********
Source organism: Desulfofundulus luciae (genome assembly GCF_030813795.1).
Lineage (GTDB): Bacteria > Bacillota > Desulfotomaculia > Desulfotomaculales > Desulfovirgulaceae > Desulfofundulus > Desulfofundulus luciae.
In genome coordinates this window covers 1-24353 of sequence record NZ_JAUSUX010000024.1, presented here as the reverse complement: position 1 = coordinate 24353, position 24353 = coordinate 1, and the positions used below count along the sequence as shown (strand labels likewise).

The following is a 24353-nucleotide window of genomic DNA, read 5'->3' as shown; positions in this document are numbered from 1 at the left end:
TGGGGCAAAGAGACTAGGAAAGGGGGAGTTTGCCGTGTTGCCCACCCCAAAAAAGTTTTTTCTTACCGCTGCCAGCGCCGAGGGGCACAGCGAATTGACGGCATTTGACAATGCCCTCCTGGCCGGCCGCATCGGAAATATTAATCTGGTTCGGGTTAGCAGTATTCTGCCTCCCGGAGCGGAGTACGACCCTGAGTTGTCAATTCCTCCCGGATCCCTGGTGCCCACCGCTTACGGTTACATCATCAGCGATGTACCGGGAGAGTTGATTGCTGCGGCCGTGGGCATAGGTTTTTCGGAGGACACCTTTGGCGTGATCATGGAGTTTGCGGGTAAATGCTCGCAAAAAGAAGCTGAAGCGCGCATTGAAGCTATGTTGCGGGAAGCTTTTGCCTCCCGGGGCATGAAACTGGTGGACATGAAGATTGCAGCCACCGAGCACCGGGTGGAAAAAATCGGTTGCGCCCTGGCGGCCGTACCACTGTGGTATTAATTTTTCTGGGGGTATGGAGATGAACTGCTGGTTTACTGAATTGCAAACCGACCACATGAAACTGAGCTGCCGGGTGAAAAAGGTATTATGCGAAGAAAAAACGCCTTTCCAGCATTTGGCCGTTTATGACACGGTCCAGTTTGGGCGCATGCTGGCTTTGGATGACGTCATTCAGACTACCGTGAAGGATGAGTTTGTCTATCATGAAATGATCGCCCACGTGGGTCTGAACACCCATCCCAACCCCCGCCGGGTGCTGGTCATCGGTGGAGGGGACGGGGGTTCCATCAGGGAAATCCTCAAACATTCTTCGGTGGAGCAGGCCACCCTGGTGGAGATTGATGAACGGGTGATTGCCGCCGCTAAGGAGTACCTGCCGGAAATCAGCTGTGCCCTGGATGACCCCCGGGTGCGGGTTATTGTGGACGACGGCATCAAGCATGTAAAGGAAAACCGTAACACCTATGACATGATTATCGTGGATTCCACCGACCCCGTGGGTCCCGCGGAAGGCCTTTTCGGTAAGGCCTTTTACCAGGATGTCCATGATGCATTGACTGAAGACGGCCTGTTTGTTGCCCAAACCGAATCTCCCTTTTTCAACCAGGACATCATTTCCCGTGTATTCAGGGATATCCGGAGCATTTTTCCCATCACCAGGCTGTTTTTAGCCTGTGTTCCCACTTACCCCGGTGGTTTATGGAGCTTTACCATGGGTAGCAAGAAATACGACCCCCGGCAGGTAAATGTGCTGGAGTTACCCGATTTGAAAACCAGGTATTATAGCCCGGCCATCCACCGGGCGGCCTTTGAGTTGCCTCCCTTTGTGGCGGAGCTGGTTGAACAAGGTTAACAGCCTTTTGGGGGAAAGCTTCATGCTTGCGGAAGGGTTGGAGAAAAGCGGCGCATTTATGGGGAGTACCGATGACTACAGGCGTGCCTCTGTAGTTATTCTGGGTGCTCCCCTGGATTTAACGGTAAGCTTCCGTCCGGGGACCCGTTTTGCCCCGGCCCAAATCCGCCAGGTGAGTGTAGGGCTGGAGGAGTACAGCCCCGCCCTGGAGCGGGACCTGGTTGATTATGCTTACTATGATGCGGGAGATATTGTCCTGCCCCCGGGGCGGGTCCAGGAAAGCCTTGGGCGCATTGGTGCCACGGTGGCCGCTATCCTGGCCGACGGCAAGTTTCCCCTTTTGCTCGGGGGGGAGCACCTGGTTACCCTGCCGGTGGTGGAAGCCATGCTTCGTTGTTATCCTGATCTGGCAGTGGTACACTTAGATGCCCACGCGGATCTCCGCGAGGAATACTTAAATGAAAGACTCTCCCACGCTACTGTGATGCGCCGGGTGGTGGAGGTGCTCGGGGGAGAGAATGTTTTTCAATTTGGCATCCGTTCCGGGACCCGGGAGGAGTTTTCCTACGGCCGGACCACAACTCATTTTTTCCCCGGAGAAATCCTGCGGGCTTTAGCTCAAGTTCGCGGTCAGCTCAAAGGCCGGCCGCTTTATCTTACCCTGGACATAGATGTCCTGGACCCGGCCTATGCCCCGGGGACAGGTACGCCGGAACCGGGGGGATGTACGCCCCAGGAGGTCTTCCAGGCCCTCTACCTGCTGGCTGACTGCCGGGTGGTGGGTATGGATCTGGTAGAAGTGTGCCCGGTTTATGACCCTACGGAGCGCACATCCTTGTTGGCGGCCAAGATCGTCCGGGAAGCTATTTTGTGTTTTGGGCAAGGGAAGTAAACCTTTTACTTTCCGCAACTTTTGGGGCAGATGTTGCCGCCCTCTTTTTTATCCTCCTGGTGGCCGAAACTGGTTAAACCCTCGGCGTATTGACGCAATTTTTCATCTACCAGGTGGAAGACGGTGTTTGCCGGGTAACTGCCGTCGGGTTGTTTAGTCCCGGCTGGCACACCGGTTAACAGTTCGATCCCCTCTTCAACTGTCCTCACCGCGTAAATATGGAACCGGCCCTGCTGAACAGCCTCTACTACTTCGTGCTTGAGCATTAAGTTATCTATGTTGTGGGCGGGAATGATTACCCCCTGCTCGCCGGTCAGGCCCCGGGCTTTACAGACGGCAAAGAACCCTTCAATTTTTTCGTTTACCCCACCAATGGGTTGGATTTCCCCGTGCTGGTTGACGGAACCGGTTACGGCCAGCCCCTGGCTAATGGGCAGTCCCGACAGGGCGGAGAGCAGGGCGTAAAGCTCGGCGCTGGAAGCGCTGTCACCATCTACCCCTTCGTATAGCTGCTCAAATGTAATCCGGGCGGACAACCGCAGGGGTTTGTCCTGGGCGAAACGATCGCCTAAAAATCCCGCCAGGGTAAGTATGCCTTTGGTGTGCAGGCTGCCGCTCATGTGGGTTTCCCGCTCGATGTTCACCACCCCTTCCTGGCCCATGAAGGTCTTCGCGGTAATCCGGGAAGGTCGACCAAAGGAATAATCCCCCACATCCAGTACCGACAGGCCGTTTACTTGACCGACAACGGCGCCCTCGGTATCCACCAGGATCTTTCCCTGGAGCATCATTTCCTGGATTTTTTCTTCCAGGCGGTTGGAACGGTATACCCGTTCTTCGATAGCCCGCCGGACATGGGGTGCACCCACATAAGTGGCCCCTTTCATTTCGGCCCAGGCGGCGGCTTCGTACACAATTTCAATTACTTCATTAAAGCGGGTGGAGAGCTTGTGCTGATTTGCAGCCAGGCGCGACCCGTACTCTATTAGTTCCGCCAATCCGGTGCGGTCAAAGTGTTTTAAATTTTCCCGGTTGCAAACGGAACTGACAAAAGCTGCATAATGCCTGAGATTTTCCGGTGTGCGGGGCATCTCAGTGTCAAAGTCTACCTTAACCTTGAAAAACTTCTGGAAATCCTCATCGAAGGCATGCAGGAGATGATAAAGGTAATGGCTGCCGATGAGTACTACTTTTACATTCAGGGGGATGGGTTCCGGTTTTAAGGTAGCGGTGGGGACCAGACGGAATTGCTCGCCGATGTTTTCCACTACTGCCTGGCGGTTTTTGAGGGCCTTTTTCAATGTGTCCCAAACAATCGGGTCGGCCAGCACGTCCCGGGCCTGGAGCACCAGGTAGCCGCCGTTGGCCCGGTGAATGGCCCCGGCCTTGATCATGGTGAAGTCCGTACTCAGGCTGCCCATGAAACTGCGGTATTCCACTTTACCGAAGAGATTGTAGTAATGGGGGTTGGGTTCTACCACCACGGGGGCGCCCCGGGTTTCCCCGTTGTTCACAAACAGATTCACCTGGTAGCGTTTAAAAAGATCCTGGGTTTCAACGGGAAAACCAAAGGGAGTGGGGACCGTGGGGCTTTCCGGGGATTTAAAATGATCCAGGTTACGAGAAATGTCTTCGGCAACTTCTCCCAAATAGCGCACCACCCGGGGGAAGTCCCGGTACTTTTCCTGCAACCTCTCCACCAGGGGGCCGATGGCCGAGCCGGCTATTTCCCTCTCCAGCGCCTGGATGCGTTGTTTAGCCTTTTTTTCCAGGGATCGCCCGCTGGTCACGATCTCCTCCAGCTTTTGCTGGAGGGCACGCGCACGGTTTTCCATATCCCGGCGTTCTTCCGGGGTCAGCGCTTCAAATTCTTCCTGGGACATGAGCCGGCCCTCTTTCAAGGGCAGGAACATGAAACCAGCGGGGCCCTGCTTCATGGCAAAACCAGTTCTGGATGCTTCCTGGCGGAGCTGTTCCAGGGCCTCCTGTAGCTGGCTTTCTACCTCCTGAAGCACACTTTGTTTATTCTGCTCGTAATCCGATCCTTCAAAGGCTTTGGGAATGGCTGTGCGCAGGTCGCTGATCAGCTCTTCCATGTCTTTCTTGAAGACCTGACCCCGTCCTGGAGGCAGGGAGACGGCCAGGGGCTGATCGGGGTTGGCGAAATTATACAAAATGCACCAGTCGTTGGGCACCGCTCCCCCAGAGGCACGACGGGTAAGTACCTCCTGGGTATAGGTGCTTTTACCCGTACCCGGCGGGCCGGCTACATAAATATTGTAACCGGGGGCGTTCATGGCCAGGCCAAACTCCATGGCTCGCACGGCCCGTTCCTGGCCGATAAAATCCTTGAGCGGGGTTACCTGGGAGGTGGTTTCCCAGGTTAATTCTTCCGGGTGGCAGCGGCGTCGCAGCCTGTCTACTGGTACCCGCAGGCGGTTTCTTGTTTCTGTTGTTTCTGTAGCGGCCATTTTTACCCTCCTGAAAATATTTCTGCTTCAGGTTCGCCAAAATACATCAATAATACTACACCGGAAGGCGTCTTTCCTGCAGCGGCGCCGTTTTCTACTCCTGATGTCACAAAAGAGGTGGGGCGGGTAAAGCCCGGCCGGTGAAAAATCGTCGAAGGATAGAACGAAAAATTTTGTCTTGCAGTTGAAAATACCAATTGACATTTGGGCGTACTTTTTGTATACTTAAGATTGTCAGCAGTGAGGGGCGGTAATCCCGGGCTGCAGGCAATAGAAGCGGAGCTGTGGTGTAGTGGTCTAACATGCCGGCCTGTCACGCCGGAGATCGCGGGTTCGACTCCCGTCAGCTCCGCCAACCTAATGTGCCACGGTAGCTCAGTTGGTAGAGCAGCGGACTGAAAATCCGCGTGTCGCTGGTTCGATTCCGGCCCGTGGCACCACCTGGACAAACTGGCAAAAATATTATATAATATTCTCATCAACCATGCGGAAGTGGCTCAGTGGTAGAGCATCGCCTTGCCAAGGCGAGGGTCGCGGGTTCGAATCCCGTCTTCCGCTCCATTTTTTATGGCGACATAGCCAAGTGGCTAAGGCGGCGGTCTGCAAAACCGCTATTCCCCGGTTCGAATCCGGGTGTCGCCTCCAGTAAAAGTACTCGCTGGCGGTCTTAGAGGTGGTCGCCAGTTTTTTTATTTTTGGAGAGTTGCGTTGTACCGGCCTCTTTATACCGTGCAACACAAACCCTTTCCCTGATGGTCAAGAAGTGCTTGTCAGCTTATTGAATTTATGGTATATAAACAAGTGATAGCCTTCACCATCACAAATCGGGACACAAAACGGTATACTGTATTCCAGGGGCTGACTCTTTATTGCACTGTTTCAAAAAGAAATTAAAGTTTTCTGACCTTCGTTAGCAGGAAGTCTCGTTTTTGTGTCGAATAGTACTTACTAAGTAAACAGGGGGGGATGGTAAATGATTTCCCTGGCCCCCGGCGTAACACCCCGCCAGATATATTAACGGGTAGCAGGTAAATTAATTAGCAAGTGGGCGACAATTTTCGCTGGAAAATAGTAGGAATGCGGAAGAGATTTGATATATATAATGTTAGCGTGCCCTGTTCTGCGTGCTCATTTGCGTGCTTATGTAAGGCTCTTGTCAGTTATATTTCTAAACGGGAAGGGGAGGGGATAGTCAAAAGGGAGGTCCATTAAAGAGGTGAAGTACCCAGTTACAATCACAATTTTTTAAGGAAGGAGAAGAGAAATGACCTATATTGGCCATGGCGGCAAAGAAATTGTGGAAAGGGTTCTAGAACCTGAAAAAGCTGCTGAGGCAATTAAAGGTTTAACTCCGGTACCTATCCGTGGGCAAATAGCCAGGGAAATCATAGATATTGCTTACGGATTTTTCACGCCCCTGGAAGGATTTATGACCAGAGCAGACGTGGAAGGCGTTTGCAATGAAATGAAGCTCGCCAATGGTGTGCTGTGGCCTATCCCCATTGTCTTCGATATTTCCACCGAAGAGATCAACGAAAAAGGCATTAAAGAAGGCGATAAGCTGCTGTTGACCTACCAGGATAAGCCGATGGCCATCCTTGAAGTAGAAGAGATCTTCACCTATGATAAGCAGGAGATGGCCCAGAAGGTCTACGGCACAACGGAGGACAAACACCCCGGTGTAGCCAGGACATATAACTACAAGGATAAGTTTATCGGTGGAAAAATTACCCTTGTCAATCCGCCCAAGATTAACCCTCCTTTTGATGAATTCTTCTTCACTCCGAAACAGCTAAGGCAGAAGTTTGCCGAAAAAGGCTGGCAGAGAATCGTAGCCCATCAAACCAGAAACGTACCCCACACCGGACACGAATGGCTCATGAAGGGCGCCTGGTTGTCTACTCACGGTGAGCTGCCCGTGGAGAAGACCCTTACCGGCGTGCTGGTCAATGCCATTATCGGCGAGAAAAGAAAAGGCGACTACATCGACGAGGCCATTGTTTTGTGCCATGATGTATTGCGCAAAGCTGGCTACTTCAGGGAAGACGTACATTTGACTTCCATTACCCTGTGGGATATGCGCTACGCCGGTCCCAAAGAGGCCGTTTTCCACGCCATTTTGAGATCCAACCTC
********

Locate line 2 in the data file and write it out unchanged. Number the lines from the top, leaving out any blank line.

Lineage (GTDB): Bacteria > Bacillota > Desulfotomaculia > Desulfotomaculales > Desulfovirgulaceae > Desulfofundulus > Desulfofundulus luciae.